Fri, 11 Mar 2005

Broaching new frontiers in the ASEAN-EU Partnership

Benita Ferrero-Waldner Jakarta

Today Indonesia is hosting the 15th regular meeting of the Foreign Ministers of the European Union (EU) and of the Association of South East Asian Nations (ASEAN). It takes place barely three months after the worst natural disaster of recent history took hundreds of thousands of lives and destroyed the livelihoods of millions in coastal areas throughout the Indian Ocean.

Our solidarity in dealing with the aftermath of the tsunamis will be uppermost in my mind as I begin my visit to Indonesia. Now that the immediate emergency needs have been met and the world's media has turned its attention elsewhere, there is a danger that the needs of the survivors are forgotten and the generous promises of funding are ignored. But my EU colleagues and I will not allow that to happen. Years of hard work lie ahead, and our commitment to this region is long term.

On Friday I will travel to Aceh and see with my own eyes the devastation this catastrophe has wreaked upon the coastal communities there. I will listen to survivors to learn what their needs are for rebuilding their lives.

The European Commission has already mobilized humanitarian aid worth 45 million euro for Indonesia, out of a total of 123 million euro of emergency assistance for the entire affected region. As we enter the reconstruction phase, I shall use my visit to consult with the Indonesian government, and the people I meet in Aceh, to ensure that we spend our reconstruction assistance for Indonesia - some 200 million euro - in ways that meet their needs.

This will also be the occasion to share information with my ASEAN colleagues on our 350 million euro reconstruction package for tsunami affected areas in Indonesia, Sri Lanka, and the Maldives. But there is much else I want to achieve. Due to globalization, we face many of the same challenges and must find common ways of dealing with them.

We have important work to do in keeping up the momentum in our partnership, going beyond our traditional economic and development cooperation to include human rights, counter- terrorism, migration, science and technology, and trans-national crime. We have already made some progress, such as beginning negotiations for new co-operation agreements; setting up mechanisms for regional dialogue; and starting cooperation in counter-terrorism. Yet there is still much unfulfilled potential in our relationship.

The events of the last few years have put security at the top of everyone's agenda. The EU believes that the right approach is to tackle the root causes of the instability and new threats which face us. That has given renewed impetus to our commitment to reduce poverty and to lessen the gap between the richest and the poorest. We know that ASEAN shares this commitment and we will continue to offer our support by targeting our substantial aid programs on the poorest.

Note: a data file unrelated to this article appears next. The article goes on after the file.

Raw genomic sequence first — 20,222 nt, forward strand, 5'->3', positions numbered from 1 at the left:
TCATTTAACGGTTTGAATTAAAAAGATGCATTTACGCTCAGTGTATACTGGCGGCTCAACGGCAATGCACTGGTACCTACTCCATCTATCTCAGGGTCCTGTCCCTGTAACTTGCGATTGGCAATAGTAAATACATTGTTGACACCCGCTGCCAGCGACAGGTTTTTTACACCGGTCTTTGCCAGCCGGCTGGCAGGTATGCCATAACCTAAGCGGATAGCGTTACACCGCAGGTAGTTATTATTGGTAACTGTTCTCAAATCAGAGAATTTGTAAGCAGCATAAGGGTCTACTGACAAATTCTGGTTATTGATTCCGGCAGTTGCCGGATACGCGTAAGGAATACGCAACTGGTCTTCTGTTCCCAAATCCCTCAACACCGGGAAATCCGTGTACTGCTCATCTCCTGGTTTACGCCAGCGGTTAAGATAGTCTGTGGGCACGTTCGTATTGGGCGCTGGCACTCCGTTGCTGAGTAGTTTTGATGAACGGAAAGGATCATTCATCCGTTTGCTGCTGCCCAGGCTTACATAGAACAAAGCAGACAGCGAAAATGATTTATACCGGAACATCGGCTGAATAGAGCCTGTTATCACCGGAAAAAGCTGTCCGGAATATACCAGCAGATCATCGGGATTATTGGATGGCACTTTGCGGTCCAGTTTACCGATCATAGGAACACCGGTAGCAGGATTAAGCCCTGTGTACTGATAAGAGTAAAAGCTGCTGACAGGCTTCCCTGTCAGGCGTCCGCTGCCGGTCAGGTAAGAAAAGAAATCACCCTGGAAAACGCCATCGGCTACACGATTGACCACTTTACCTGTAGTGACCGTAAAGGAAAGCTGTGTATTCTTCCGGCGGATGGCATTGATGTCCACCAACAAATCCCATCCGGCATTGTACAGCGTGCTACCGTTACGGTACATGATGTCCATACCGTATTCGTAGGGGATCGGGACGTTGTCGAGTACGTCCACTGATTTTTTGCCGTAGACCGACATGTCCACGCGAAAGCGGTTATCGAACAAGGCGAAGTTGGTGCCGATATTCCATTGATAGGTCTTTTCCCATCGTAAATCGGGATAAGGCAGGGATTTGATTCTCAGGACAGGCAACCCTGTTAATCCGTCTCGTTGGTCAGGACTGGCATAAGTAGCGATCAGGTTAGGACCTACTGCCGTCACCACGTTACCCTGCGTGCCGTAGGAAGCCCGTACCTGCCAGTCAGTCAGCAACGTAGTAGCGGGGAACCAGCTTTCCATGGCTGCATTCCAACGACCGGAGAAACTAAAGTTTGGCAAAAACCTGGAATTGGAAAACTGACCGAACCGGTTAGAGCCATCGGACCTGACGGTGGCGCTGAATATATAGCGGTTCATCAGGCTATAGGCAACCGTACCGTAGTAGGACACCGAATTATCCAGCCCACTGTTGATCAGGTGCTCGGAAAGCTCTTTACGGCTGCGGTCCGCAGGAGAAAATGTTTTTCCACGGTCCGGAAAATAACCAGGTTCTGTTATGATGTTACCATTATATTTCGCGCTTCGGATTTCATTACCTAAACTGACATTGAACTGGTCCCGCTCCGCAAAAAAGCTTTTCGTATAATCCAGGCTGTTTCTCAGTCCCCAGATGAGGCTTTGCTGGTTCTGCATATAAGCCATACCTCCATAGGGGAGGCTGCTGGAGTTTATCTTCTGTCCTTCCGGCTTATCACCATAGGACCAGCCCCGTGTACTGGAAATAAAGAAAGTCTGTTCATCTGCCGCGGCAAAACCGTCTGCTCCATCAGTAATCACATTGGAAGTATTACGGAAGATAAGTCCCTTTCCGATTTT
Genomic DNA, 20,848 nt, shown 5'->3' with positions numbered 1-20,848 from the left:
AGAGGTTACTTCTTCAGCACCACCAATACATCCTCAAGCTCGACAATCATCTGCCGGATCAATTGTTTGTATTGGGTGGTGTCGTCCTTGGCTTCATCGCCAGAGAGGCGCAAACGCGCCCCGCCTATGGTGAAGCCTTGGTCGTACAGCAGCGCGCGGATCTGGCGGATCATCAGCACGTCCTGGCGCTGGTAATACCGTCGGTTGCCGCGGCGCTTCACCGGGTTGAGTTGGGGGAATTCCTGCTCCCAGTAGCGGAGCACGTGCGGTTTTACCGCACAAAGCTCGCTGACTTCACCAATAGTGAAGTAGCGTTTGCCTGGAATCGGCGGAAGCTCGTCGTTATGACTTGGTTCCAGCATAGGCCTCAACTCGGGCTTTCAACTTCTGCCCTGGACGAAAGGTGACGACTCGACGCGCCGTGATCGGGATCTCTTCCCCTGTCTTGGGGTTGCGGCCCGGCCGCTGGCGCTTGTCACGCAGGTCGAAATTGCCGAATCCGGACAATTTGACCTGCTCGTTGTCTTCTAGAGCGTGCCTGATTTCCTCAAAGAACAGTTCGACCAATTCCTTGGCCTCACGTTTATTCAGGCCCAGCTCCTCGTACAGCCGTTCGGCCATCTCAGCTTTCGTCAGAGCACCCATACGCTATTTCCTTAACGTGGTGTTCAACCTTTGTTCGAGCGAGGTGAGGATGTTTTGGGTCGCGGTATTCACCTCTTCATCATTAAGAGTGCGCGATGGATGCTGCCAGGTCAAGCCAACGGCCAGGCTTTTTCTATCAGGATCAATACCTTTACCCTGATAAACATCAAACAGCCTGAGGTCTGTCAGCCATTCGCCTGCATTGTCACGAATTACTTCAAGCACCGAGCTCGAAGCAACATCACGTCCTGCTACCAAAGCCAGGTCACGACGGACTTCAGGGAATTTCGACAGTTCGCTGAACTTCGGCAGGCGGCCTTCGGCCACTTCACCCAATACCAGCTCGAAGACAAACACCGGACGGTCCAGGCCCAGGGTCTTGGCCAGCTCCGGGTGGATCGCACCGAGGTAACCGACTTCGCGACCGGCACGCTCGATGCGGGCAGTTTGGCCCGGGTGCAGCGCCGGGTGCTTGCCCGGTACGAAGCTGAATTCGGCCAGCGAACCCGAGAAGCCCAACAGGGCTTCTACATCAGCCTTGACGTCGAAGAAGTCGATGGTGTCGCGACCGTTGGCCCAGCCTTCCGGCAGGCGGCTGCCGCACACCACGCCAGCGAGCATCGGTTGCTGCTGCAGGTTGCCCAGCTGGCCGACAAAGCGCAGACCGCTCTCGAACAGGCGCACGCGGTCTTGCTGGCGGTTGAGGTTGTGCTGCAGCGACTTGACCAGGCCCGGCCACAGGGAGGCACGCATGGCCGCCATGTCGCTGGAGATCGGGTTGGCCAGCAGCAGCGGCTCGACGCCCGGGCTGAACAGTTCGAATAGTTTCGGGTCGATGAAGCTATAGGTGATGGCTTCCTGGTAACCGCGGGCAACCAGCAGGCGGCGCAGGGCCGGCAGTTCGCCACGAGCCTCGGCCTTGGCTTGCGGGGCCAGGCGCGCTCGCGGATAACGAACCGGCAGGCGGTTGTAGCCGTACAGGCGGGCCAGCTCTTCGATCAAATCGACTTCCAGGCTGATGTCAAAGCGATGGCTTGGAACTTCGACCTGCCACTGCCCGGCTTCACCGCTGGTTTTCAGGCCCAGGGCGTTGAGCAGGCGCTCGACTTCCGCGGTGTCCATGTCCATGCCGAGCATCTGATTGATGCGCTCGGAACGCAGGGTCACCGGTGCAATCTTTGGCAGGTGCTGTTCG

Regional stability is also key to any serious attempt to tackle the threats posed by terrorism, the proliferation of weapons of mass destruction, and rogue states. The work of the ASEAN Regional Forum, the only Asia-wide security organization, is of immense significance, both for the region and for the wider world. Such international cooperation is vital and we must look at how our two regions can do more together.

The EU believes that respecting democracy, human rights and the rule of law is crucial for attaining any lasting security and prosperity. We cannot condone those countries where these values are not respected, not only as a matter of principle, but also because we consider such countries to be serious security threats.

I am deeply saddened by the situation in Myanmar. There have been encouraging strides toward deeper democracy across the region, led by the unprecedented, peaceful and democratic elections of 2004 held in Indonesia, but also in Cambodia, Malaysia, and the Philippines. To my dismay the junta in Myanmar seems content to remain an exception to this trend. I regret that this issue still casts a shadow over EU-ASEAN relations.

It is no secret that the EU views regional integration as one of the keys to dealing with the challenges we face. This belief stems from its own identity as an organization created to bind together former foes, making war between them unthinkable. We promote such integration elsewhere in the world because we are convinced it brings enormous economic and security benefits. Of course, every region will have its own model, but as ASEAN prepares itself for the establishment of the ASEAN Community by 2020, we would be delighted to offer you our experience.

The basis for our relations remains firm. EU companies are the biggest investors in ASEAN, and the EU is ASEAN's third largest trading partner. As I begin my visit to Indonesia and participate in the first EU-ASEAN meeting of my mandate, I am confident that we have a bright future ahead. No matter what disasters this globalised world throws at us, we will face them in solidarity, and be the stronger for it.

The writer is European Commissioner for External Relations and European Neighborhood Policy.





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